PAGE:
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California start-up Transphorm gets $20 million from Google Ventures to develop power conversion technology

February 23, 2011 | 11:17 am

Transphorm

Google Ventures has funneled $20 million into a start-up that claims to prevent most of the energy loss that occurs in solar panels, electric cars, computer servers and more.

Transphorm Inc., based in Goleta near Santa Barbara, makes an electric power conversion technology that probably doesn’t sound as sexy as the latest new wind turbine or algae biofuel breakthrough. But on Wednesday the company emerged from “stealth mode” with $38 million in capital from Google, Kleiner Perkins and more.

Transphorm says its modules can recoup 90% of the energy that is often lost when direct current or alternating current is turned into another form of power –- a process required by many technologies with electronic components.

Inefficient power conversion costs U.S. businesses $40 billion a year and wastes hundreds of terawatts of energy -– potentially more than all the power used on the West Coast, according to Transphorm.

Said another way, more than 10% of all electricity produced –- more than all the power created by renewable energy sources -- seeps out during the conversion process, according to the government’s Energy Information Administration.

In March, Transphorm will unveil and demonstrate its products at the Applied Power Electronics Conference in Texas. The company’s modules are already being worked into customers’ products, some of which will roll out at the end of 2011, executives said.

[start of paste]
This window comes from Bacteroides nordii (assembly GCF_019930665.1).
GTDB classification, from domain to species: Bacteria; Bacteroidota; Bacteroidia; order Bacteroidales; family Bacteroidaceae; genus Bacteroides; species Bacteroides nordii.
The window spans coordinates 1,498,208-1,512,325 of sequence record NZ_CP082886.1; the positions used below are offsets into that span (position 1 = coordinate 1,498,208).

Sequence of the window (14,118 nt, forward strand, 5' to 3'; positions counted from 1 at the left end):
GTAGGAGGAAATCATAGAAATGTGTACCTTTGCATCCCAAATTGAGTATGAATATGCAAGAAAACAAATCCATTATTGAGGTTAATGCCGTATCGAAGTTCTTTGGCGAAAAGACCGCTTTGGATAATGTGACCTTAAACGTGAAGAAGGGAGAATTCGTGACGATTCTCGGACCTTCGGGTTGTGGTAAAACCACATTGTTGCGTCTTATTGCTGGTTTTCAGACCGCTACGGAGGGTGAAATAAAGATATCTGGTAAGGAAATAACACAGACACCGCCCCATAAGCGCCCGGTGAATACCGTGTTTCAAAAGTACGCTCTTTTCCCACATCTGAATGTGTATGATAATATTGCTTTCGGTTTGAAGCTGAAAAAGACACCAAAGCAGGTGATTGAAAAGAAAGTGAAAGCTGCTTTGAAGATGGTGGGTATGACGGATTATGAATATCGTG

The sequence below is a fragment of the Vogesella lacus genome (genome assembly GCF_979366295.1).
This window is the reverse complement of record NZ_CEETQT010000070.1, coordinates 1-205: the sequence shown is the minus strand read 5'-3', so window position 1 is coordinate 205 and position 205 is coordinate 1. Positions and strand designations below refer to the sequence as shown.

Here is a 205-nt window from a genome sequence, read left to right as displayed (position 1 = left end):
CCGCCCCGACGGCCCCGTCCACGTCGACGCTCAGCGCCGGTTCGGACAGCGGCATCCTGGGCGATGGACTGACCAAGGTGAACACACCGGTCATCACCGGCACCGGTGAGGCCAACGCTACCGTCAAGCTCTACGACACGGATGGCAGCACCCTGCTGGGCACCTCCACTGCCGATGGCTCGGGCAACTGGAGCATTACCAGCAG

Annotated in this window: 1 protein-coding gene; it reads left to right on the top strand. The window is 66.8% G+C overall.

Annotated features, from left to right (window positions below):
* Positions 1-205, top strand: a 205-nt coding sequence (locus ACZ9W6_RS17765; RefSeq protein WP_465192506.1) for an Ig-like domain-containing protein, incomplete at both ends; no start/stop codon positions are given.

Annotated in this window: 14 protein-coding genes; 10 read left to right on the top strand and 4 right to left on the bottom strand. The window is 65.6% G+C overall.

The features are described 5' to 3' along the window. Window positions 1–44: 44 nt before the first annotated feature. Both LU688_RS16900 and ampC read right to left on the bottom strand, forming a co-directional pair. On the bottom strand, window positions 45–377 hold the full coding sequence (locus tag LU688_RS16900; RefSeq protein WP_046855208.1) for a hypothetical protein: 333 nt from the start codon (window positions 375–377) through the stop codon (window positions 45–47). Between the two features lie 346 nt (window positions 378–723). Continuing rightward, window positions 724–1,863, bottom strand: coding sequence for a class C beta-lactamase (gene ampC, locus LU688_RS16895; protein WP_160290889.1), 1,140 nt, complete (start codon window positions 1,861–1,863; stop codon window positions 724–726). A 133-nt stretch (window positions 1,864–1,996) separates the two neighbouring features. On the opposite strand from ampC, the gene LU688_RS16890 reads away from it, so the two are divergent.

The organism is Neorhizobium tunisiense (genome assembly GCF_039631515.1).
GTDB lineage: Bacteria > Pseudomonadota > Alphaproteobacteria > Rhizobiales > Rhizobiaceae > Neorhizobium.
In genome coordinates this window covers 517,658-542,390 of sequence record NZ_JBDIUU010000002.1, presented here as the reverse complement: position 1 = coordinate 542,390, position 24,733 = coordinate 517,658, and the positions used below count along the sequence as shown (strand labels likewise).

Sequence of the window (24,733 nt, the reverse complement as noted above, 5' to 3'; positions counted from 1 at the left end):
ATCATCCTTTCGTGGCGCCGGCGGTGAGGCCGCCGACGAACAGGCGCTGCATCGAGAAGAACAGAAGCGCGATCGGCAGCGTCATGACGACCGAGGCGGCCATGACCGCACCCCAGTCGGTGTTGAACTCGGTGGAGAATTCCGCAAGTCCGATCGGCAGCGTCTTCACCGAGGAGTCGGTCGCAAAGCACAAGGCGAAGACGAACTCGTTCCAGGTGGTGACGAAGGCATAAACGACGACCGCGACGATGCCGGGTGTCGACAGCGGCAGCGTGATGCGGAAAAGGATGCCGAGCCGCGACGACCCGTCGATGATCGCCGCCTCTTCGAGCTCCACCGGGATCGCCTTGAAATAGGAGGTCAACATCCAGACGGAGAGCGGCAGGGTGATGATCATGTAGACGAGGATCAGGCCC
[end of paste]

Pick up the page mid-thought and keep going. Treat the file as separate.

The technology relies largely on gallium nitride –- used in highly efficient LED lighting -- which Transphorm says is better suited to power conversion than the currently preferred silicon.

The company was founded four years ago by Umesh Mishra, an electrical and computer engineering professor at UC Santa Barbara, along with Primit Parikh, who received an electrical engineering doctorate from the same school.

Google’s investment portfolio already includes companies involved in DNA analysis, anti-malware technology, English-language improvement, even auto manufacturing and car sharing.

But the investment team tends to look at clean-tech companies with “a healthy dose of skepticism” because of their pie-in-the-sky reputation and high capital demands, said managing partner Bill Maris.

At Transphorm, however, “it’s a real problem that they’re addressing and they have a real solution for it,” he said. “The ultimate impact of this technology is inarguable.”

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-- Tiffany Hsu

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